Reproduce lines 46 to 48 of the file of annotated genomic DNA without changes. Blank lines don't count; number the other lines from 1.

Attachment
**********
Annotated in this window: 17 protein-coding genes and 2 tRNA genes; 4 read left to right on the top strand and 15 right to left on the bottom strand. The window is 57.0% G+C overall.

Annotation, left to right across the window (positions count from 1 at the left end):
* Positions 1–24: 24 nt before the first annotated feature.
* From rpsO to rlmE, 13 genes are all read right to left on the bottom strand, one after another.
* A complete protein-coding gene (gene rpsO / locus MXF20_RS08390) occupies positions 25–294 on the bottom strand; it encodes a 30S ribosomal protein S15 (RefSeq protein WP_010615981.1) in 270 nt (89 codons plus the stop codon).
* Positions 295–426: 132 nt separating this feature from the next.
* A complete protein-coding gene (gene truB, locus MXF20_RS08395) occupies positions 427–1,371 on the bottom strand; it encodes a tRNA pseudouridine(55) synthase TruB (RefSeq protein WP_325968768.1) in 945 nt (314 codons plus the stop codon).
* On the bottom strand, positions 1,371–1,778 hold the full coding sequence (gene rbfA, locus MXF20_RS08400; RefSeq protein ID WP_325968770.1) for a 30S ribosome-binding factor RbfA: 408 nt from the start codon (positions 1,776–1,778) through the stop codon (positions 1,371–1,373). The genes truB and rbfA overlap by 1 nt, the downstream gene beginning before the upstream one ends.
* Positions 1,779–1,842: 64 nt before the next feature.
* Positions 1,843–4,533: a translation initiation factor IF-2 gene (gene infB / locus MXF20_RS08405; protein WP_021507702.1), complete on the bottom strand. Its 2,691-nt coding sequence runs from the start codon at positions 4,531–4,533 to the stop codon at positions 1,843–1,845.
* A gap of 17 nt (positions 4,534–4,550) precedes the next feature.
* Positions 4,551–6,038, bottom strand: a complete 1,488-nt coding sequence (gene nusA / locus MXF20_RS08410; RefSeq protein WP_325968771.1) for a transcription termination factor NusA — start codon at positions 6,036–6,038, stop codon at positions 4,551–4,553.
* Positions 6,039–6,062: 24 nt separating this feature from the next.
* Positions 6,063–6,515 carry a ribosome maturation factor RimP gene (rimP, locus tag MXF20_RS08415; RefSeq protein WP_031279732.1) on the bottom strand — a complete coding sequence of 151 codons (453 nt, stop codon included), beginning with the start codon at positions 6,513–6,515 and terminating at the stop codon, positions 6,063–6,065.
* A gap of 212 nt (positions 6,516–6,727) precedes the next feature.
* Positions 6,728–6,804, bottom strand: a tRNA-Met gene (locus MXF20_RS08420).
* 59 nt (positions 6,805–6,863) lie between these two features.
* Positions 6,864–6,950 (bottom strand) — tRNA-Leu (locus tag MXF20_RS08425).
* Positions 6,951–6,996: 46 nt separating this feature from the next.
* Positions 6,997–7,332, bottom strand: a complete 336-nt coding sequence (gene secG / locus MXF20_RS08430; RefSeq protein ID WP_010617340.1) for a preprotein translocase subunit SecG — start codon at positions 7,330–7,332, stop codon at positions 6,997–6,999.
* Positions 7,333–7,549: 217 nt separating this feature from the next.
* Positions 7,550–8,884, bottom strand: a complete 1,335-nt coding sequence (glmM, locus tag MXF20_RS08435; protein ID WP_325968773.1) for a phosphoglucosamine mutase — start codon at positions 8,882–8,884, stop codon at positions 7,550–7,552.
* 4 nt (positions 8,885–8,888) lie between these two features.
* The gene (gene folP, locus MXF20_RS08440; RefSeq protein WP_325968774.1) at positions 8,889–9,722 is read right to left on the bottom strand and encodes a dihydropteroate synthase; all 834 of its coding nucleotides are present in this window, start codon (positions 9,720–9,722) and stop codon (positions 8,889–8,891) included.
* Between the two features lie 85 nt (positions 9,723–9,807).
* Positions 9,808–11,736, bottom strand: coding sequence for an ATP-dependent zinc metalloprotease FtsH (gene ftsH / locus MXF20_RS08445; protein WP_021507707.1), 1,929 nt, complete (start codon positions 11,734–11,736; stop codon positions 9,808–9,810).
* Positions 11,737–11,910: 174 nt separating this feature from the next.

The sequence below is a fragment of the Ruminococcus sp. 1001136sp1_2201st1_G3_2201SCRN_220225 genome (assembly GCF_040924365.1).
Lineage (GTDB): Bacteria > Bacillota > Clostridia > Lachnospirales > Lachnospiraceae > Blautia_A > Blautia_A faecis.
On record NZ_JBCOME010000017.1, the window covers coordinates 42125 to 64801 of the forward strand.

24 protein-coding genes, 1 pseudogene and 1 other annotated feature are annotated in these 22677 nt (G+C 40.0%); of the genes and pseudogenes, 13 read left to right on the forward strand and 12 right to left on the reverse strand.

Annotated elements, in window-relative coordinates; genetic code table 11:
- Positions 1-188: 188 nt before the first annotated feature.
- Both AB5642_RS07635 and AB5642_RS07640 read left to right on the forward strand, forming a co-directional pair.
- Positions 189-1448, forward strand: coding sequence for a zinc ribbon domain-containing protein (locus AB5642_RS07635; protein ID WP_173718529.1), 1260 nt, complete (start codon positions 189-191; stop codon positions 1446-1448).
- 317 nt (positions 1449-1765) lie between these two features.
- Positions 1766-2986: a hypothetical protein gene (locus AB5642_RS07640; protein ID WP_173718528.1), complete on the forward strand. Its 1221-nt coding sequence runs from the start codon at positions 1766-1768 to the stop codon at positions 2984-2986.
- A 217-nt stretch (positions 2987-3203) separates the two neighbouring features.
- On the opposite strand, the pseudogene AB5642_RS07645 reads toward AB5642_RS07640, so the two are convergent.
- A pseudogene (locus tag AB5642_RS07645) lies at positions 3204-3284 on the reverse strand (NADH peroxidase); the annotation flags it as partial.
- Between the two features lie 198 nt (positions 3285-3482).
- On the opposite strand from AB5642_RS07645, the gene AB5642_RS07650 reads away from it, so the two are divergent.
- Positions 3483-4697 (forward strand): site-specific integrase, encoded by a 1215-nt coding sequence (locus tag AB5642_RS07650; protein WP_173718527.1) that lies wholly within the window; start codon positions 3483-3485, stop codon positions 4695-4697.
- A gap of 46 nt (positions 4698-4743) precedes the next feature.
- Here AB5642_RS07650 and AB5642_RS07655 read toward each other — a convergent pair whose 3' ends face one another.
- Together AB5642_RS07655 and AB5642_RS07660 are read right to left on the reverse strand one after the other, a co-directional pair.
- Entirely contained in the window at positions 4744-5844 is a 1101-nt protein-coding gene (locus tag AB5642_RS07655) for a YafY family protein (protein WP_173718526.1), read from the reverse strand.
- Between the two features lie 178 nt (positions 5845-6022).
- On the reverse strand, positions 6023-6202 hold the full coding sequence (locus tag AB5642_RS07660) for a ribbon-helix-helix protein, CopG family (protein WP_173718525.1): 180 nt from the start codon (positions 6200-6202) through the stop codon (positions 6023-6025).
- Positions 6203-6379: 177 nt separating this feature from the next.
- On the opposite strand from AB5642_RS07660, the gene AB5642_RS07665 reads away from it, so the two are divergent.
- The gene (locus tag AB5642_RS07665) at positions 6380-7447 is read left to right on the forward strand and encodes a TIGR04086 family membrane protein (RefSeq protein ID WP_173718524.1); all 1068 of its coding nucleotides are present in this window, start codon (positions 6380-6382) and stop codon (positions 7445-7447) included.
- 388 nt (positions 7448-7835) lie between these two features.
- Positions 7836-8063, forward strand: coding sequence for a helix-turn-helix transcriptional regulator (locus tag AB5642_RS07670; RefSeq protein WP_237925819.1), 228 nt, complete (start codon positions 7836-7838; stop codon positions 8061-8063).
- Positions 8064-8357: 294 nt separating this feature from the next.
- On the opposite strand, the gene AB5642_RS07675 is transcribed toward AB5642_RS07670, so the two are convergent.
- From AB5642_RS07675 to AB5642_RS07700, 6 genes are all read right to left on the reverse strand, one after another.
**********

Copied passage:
- Together AB5642_RS07655 and AB5642_RS07660 are read right to left on the reverse strand one after the other, a co-directional pair.
- Entirely contained in the window at positions 4744-5844 is a 1101-nt protein-coding gene (locus tag AB5642_RS07655) for a YafY family protein (protein WP_173718526.1), read from the reverse strand.
- Between the two features lie 178 nt (positions 5845-6022).